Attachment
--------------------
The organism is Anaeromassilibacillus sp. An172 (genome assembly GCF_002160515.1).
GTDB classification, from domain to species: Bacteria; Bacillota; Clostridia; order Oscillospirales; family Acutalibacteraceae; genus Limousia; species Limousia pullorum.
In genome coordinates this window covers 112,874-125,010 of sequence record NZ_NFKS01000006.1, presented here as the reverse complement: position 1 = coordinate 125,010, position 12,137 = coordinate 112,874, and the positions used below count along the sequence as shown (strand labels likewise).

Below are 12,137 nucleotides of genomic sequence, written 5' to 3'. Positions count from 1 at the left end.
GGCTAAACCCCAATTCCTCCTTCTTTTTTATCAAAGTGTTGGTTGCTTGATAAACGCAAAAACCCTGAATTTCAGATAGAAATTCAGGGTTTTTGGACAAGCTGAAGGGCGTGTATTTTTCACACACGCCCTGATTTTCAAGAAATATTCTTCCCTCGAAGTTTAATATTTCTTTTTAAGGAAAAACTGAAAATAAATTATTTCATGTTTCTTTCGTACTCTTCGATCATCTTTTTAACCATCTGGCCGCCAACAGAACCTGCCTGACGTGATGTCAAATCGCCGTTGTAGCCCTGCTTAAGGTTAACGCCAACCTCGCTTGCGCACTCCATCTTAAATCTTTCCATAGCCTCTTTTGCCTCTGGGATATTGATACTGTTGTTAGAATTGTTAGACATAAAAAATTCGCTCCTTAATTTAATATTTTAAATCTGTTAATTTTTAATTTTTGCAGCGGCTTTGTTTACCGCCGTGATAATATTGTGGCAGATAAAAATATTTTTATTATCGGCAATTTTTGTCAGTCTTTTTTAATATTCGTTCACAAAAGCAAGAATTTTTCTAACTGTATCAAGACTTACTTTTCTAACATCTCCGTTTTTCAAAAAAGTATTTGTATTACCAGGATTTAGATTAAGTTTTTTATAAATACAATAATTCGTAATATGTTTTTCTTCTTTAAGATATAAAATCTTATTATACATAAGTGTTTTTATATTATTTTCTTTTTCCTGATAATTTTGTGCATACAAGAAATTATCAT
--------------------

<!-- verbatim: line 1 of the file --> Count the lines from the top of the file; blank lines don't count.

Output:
The organism is Anaeromassilibacillus sp. An172 (genome assembly GCF_002160515.1).